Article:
Digitally Scoring the Presidential Debates

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Last night, neither candidate shared a realistic vision for getting the economy back on its feet.  Because the only way we have a chance of recovery is through innovation. And that's something, at least historically, the US has done very, very well.

How We Got Here
Former Fed Chairman Alan Greenspan's failed monetary policy led to low interest rates, cheap money and an unsustainable spike in housing prices. Unfortunately, the housing crash not only put millions of homeowners in a terrible financial position, it also created millions of unskilled construction, retail and finance jobs.  When new home construction stalled and credit seized that unskilled workforce became unemployed.

Where We Are Now
One of every four young adults in the US is a high school drop out. During the housing boom, these young Americans were the construction and retail work force. And while workers over 50 in this country are among the most educated in the world, their knowledge is from the analog era, much of which has been made obsolete.

Revitalizing the American, and in turn global, economy will not occur by luring manufacturing jobs back from China. As the late, great Steve Jobs said, “Those jobs aren't coming back.”

Our only hope is in innovating ourselves out of this economic malaise.  Education spurs innovation. Those who truly understand how digital technology can be used to innovate are best positioned to lead us out of this economic funk.

What We Need to Hear
As we have seen in Scandinavia, when the government sponsors reliable, cheap high-speed broadband internet access and secondary education, people innovate themselves into all kinds of new opportunities. Skype, Spotify and Path are all Swedish innovations.

But big business has become so powerful in the US that the public agenda often takes a back seat.

Consider telecommunications services in the US.  If your telecomm provider can't deliver the services you've contracted, and you withhold payment until the service is remedied, you risk being reported to a credit bureau for delinquency, which in turns, drives up your borrowing costs. The deck is stacked against the little guy, and that's a problem.

What we need now is a president willing to create an environment where big business cannot racketeer, where reliable, high-speed broadband is cheap and where everyone has a chance to acquire digital, not just analog, job skills.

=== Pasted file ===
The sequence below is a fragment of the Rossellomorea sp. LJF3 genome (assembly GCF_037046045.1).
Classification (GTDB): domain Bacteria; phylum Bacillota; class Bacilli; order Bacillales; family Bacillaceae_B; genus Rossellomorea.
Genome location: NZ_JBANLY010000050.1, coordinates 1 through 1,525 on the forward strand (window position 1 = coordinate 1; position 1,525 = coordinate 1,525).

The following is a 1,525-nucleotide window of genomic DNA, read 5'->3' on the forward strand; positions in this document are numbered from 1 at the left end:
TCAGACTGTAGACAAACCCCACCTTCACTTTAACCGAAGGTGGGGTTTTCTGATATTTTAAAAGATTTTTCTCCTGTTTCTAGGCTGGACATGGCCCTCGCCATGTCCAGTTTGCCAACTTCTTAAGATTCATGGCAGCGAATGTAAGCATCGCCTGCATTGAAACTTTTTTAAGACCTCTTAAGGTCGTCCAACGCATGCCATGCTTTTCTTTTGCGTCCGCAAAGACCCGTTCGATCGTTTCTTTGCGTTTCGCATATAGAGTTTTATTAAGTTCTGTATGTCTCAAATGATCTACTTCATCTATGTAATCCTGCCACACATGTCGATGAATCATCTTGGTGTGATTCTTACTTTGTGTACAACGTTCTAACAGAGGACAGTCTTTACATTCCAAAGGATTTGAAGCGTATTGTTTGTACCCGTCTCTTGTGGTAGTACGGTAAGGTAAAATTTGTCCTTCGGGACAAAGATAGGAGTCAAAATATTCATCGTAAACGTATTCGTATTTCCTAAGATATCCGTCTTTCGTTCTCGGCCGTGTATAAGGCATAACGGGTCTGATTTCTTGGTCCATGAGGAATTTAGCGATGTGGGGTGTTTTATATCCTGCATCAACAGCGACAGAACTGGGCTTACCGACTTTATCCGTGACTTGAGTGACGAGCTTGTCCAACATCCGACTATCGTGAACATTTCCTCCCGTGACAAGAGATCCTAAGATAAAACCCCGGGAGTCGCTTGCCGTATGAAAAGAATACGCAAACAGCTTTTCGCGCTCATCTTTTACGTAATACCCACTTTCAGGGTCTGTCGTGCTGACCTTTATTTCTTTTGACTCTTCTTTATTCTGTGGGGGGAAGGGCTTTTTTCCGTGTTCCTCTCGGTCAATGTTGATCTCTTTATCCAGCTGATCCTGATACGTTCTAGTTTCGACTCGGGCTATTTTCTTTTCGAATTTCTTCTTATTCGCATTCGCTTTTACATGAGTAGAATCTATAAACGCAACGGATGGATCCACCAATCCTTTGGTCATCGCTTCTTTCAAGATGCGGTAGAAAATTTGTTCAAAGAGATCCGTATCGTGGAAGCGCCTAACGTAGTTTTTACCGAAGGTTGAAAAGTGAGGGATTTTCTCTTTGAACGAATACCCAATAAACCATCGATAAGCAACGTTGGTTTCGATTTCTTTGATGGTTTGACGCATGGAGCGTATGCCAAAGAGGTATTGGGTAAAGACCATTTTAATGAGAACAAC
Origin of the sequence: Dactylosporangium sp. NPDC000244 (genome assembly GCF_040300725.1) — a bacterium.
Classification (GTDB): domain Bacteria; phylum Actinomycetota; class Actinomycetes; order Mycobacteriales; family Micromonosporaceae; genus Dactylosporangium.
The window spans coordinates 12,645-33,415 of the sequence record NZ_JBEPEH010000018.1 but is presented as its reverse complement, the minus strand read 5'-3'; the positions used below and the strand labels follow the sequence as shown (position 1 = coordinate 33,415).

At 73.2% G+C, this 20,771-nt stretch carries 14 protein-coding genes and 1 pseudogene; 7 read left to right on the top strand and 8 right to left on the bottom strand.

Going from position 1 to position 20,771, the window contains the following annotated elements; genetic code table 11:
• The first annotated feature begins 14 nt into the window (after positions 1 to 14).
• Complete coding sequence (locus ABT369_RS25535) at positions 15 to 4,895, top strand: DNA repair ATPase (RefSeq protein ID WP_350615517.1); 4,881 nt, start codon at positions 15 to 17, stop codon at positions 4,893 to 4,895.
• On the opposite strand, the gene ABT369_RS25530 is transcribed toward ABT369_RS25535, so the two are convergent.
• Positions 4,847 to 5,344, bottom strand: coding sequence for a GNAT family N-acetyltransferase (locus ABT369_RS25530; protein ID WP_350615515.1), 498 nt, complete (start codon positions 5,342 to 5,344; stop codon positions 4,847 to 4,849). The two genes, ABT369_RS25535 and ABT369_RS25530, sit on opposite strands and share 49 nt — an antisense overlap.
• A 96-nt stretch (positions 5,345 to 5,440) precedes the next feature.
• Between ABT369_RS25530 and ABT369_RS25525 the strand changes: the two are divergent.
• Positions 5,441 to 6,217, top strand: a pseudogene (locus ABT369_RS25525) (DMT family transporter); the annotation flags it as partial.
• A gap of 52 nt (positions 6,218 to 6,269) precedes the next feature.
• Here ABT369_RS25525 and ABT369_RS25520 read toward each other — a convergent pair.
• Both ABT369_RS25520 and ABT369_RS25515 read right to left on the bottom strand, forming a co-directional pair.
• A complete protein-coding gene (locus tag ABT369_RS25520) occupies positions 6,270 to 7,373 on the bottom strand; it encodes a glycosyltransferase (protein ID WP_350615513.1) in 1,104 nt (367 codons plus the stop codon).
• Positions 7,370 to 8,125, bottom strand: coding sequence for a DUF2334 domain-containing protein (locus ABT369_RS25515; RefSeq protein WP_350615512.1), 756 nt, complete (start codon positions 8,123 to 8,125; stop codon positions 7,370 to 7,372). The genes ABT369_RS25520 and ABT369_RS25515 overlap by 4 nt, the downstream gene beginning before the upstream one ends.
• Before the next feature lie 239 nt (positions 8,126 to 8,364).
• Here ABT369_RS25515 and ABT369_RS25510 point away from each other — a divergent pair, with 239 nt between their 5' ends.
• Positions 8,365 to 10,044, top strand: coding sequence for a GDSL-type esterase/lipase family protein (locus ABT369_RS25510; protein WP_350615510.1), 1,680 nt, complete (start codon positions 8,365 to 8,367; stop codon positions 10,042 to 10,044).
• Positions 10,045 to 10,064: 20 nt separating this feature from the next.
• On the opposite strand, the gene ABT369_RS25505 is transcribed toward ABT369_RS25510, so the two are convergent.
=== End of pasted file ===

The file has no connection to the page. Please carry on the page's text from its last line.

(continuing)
The overwhelming majority of consumers expect to be able to do business with organizations online.  But most corporate websites are a brick wall, with Priority Passfew or no interactive features, and that's because these organizations don't have the skill to implement these innovations.  Demand for digital job skills outstrips supply.

Sunday at SFO I checked my mobile and learned that the United Airlines frequent flyer lounge accepted my Priority Pass card. But when I tried to actually enter, I was turned away. “We no longer take that,” I was told. When I tweeted, here's what I was told.

Fifteen days later, this Priority Pass website is still out of date. And I'm sure they're not alone. If you're reading this, chances are your website's out of date too! And it's probably because you don't have the skills to change it yourself.

— EricSchwartzman (@ericschwartzman) October 15, 2012

In the world of social marketing, only a dismal 12% of organizations employ these emerging channels effectively, according to Harvard Business Review.  Imagine how our economy would grow if our unskilled work force acquired the skills to become information workers. Manufacturing is not the answer. Building public works, while necessary, is not a long term fix either. Innovation is!  Because innovation improves productivity, which increases GDP and improves quality of life.

In my opinion, neither candidate articulated a vision for this kind of recovery, and that disappoints me.

What I'm Doing About It
Not everyone can afford to fly to a conference to attend a Social Media Bootcamp. I'm making social media training available online for fraction of what it costs in the real world by offering a half-price bundle of online social media training classes that teach key concepts, best practices as well as the actual mechanics of how to use social media for business applications.

But we're still going to need a level playing field to ensure healthy competition between small and big business and we're still going to need to bring the price and availability of truly high speed internet access down.

The level of economic growth we need will not be won through taxation strategy, manufacturing jobs or improving public works. It will be won through the web, a cyberverse where we've really only just scratched the service for delivering significant gains in perpetuity.

What will YOU do help us get there?

Note: This blog post was inspired, and many of the statistics were borrowed, from today's column in the New York Times by foreign affairs corespondent Thomas Friedman.

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